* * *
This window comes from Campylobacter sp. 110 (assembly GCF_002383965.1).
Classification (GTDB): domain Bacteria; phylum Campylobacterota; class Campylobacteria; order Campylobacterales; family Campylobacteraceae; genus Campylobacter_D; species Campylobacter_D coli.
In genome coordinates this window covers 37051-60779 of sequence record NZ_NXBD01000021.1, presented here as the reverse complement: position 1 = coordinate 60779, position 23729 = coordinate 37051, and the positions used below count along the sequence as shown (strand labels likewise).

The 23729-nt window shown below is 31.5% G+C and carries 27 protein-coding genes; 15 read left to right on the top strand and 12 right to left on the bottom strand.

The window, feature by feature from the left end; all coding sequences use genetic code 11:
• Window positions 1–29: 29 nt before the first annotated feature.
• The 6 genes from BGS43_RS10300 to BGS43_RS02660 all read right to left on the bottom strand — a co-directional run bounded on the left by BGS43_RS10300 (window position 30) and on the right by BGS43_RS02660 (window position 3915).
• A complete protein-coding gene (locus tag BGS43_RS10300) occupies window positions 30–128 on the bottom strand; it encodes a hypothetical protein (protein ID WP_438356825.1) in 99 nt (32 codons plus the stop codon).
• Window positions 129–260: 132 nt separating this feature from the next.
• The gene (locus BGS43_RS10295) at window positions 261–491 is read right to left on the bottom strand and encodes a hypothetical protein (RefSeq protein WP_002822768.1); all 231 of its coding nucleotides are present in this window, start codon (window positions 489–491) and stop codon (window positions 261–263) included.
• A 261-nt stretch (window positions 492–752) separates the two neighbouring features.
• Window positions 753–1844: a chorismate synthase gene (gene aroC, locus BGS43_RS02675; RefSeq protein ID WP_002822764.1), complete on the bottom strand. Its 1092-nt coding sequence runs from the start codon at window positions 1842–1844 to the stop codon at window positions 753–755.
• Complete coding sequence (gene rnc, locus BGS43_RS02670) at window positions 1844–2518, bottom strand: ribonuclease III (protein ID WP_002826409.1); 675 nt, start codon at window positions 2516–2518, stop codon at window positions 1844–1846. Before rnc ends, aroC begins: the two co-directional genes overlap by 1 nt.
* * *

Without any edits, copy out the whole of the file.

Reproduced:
This window comes from Campylobacter sp. 110 (assembly GCF_002383965.1).
Classification (GTDB): domain Bacteria; phylum Campylobacterota; class Campylobacteria; order Campylobacterales; family Campylobacteraceae; genus Campylobacter_D; species Campylobacter_D coli.
In genome coordinates this window covers 37051-60779 of sequence record NZ_NXBD01000021.1, presented here as the reverse complement: position 1 = coordinate 60779, position 23729 = coordinate 37051, and the positions used below count along the sequence as shown (strand labels likewise).

The 23729-nt window shown below is 31.5% G+C and carries 27 protein-coding genes; 15 read left to right on the top strand and 12 right to left on the bottom strand.

The window, feature by feature from the left end; all coding sequences use genetic code 11:
• Window positions 1–29: 29 nt before the first annotated feature.
• The 6 genes from BGS43_RS10300 to BGS43_RS02660 all read right to left on the bottom strand — a co-directional run bounded on the left by BGS43_RS10300 (window position 30) and on the right by BGS43_RS02660 (window position 3915).
• A complete protein-coding gene (locus tag BGS43_RS10300) occupies window positions 30–128 on the bottom strand; it encodes a hypothetical protein (protein ID WP_438356825.1) in 99 nt (32 codons plus the stop codon).
• Window positions 129–260: 132 nt separating this feature from the next.
• The gene (locus BGS43_RS10295) at window positions 261–491 is read right to left on the bottom strand and encodes a hypothetical protein (RefSeq protein WP_002822768.1); all 231 of its coding nucleotides are present in this window, start codon (window positions 489–491) and stop codon (window positions 261–263) included.
• A 261-nt stretch (window positions 492–752) separates the two neighbouring features.
• Window positions 753–1844: a chorismate synthase gene (gene aroC, locus BGS43_RS02675; RefSeq protein ID WP_002822764.1), complete on the bottom strand. Its 1092-nt coding sequence runs from the start codon at window positions 1842–1844 to the stop codon at window positions 753–755.
• Complete coding sequence (gene rnc, locus BGS43_RS02670) at window positions 1844–2518, bottom strand: ribonuclease III (protein ID WP_002826409.1); 675 nt, start codon at window positions 2516–2518, stop codon at window positions 1844–1846. Before rnc ends, aroC begins: the two co-directional genes overlap by 1 nt.